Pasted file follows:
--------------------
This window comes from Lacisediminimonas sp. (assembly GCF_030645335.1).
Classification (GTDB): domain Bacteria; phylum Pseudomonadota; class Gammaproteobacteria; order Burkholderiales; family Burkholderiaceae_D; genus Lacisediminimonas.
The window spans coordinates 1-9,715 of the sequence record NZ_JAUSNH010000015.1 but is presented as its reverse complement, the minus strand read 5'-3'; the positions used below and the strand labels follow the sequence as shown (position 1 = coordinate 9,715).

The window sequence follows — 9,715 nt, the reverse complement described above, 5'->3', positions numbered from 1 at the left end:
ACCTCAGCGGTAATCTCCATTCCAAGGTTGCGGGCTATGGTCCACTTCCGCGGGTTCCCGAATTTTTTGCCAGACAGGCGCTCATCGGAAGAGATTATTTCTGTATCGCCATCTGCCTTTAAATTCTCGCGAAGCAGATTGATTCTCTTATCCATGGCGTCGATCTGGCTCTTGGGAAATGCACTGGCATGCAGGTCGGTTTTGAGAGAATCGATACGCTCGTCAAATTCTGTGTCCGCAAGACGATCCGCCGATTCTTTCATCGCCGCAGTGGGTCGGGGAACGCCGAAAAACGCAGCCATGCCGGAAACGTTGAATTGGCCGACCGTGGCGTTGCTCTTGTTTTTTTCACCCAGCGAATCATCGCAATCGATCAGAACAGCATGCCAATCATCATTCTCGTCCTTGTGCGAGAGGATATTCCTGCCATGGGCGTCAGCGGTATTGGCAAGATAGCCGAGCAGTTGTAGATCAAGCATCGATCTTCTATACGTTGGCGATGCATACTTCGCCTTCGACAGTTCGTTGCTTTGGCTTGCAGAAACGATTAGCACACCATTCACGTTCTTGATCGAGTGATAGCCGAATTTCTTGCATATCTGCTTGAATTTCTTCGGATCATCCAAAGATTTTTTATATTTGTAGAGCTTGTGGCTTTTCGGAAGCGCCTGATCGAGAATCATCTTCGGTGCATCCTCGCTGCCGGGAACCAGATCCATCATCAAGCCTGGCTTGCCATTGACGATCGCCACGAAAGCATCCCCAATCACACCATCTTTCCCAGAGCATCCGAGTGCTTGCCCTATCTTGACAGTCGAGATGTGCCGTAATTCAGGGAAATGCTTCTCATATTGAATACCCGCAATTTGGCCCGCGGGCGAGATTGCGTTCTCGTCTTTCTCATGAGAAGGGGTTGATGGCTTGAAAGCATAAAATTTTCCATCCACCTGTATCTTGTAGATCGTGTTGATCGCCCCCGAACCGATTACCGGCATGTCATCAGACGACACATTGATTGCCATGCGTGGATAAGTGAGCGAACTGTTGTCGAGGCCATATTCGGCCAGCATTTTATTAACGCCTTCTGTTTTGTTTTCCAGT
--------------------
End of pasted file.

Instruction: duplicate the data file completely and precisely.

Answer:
This window comes from Lacisediminimonas sp. (assembly GCF_030645335.1).
Classification (GTDB): domain Bacteria; phylum Pseudomonadota; class Gammaproteobacteria; order Burkholderiales; family Burkholderiaceae_D; genus Lacisediminimonas.
The window spans coordinates 1-9,715 of the sequence record NZ_JAUSNH010000015.1 but is presented as its reverse complement, the minus strand read 5'-3'; the positions used below and the strand labels follow the sequence as shown (position 1 = coordinate 9,715).

The window sequence follows — 9,715 nt, the reverse complement described above, 5'->3', positions numbered from 1 at the left end:
ACCTCAGCGGTAATCTCCATTCCAAGGTTGCGGGCTATGGTCCACTTCCGCGGGTTCCCGAATTTTTTGCCAGACAGGCGCTCATCGGAAGAGATTATTTCTGTATCGCCATCTGCCTTTAAATTCTCGCGAAGCAGATTGATTCTCTTATCCATGGCGTCGATCTGGCTCTTGGGAAATGCACTGGCATGCAGGTCGGTTTTGAGAGAATCGATACGCTCGTCAAATTCTGTGTCCGCAAGACGATCCGCCGATTCTTTCATCGCCGCAGTGGGTCGGGGAACGCCGAAAAACGCAGCCATGCCGGAAACGTTGAATTGGCCGACCGTGGCGTTGCTCTTGTTTTTTTCACCCAGCGAATCATCGCAATCGATCAGAACAGCATGCCAATCATCATTCTCGTCCTTGTGCGAGAGGATATTCCTGCCATGGGCGTCAGCGGTATTGGCAAGATAGCCGAGCAGTTGTAGATCAAGCATCGATCTTCTATACGTTGGCGATGCATACTTCGCCTTCGACAGTTCGTTGCTTTGGCTTGCAGAAACGATTAGCACACCATTCACGTTCTTGATCGAGTGATAGCCGAATTTCTTGCATATCTGCTTGAATTTCTTCGGATCATCCAAAGATTTTTTATATTTGTAGAGCTTGTGGCTTTTCGGAAGCGCCTGATCGAGAATCATCTTCGGTGCATCCTCGCTGCCGGGAACCAGATCCATCATCAAGCCTGGCTTGCCATTGACGATCGCCACGAAAGCATCCCCAATCACACCATCTTTCCCAGAGCATCCGAGTGCTTGCCCTATCTTGACAGTCGAGATGTGCCGTAATTCAGGGAAATGCTTCTCATATTGAATACCCGCAATTTGGCCCGCGGGCGAGATTGCGTTCTCGTCTTTCTCATGAGAAGGGGTTGATGGCTTGAAAGCATAAAATTTTCCATCCACCTGTATCTTGTAGATCGTGTTGATCGCCCCCGAACCGATTACCGGCATGTCATCAGACGACACATTGATTGCCATGCGTGGATAAGTGAGCGAACTGTTGTCGAGGCCATATTCGGCCAGCATTTTATTAACGCCTTCTGTTTTGTTTTCCAGT